Academic journal article American Journal of Pharmaceutical Education

Hiring Residents as Faculty Members: Dancing with the Stars

Academic journal article American Journal of Pharmaceutical Education

Hiring Residents as Faculty Members: Dancing with the Stars

Article excerpt

As a department chair, I am deeply grateful for the efforts of residency program directors and graduate student mentors who nurture and develop residents and graduate students to become future faculty members. It is always hard to let go of individuals in whom you have vested so much, but your legacy grows with each successful placement.

From December to April is the crucial recruitment season when residents begin the serious process of interviewing for prospective faculty positions and making employment decisions. I have likened it to "Dancing with the Stars." Most residents are already "stars," but the condensed timeline creates stress on school personnel and residency candidates, and some of the prospects miss important steps in the "dance."

Like many of you, I spent endless hours in the ASHP Personnel Placement Service (PPS) venue last December. (Was the meeting actually in New Orleans?) With several of my colleagues, I enjoyed the introductory interviews with many pharmacists who would complete their residencies the following July and who expressed interest in faculty positions. The residents were well-prepared with excellent curriculum vitae, business cards, professional attire, and engaging communication. Most wrote timely and detailed thank you notes after the meeting. In other words, they made an excellent impression.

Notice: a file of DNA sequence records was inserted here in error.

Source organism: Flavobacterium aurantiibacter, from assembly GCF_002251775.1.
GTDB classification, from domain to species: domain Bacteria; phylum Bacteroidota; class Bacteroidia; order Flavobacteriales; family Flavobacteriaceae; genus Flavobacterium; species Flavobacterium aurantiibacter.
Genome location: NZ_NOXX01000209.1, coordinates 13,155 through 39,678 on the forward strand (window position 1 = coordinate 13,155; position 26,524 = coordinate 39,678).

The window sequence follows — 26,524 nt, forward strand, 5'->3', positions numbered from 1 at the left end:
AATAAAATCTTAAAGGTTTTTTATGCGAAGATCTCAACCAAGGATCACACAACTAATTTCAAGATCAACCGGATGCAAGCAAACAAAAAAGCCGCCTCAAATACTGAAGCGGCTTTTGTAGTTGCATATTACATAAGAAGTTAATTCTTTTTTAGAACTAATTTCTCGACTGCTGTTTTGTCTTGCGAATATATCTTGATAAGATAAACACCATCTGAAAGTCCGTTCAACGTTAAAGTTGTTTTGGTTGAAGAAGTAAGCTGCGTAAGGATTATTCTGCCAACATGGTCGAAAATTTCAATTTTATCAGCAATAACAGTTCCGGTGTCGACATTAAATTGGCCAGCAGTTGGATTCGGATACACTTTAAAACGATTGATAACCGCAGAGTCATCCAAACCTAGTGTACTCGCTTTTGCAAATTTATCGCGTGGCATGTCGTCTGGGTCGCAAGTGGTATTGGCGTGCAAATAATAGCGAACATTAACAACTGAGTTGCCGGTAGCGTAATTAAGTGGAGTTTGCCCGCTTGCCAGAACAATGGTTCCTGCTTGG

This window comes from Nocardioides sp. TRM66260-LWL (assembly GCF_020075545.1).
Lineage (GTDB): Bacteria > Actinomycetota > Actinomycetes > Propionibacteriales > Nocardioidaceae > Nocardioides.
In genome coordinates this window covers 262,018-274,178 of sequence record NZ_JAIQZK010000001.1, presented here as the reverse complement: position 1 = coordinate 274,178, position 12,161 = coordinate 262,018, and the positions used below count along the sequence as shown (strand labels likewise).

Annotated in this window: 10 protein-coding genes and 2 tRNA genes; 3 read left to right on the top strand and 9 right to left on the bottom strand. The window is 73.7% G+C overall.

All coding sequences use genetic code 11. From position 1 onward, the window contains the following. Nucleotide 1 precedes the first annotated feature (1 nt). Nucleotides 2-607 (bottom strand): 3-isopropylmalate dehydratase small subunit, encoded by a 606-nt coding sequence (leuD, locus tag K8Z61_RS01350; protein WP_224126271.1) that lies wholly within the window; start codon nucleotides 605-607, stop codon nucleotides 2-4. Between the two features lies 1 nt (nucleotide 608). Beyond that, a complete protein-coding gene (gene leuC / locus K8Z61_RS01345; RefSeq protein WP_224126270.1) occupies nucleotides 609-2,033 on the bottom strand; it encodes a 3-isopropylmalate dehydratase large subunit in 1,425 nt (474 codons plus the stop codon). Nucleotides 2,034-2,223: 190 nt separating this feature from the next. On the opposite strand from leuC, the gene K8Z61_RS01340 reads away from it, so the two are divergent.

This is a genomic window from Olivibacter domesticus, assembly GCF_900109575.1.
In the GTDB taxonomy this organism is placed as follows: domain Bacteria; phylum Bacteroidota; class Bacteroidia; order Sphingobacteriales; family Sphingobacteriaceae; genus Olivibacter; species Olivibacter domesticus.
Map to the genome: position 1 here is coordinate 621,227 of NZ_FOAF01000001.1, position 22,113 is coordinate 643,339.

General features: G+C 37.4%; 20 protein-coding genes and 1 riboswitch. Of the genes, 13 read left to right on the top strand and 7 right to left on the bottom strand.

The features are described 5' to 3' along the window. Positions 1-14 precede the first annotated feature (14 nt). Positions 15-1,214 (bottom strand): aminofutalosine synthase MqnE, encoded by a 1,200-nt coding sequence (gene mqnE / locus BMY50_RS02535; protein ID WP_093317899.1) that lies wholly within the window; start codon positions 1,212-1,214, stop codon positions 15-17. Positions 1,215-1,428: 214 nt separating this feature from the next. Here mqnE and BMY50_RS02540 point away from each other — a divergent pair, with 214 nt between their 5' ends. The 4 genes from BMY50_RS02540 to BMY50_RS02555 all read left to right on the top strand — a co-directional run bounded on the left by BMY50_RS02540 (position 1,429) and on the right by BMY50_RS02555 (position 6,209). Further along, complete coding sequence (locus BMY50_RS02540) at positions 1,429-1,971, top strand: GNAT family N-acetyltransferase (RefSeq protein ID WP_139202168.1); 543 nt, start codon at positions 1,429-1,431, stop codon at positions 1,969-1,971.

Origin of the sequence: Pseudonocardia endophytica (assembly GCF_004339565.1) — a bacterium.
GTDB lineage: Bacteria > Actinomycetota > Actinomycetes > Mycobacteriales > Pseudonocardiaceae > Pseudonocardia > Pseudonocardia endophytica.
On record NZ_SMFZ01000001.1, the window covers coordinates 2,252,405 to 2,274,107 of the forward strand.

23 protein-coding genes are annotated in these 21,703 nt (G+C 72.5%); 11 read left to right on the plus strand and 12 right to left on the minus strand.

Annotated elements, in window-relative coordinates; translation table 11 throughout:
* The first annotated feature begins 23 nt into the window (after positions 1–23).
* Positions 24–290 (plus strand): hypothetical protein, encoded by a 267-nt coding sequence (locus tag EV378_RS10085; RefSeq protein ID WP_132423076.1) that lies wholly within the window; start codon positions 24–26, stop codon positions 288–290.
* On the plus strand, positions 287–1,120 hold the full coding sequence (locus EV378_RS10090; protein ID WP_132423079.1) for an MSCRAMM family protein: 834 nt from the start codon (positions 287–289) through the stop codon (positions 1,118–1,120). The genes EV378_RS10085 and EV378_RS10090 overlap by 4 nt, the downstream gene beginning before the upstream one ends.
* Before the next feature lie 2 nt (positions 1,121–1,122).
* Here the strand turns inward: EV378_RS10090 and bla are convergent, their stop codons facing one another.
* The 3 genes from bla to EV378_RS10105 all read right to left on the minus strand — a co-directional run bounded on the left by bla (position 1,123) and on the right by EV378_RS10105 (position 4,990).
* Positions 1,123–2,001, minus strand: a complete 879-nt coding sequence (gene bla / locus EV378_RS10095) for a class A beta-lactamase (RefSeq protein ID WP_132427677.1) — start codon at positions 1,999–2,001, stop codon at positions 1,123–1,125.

As a newer school, we conducted extensive interviews for pharmacy practice, pharmacy administration, and administrative positions over several months. I believe that just like student pharmacists who are applying to more residency programs because they perceive increased competition, residents are applying to many colleges and schools as they search for faculty positions. For example, 1 future candidate interviewed with 30 programs at PPS, applied to 8 programs, and received interviews with 6 colleges or schools. Residents are scheduling interviews, travel, presentations, and coverage at the practice site, while simultaneously completing residency requirements and dealing with the uncertainty of a potential move, spousal employment, family issues, and licensure in a new state--a challenging time, to be sure.

Meanwhile a school must try to balance expertise in practice areas, involve practice site personnel in interviews and decisions, navigate university processes, and prepare to gradually orient new faculty members and integrate them into courses and practice experiences. …

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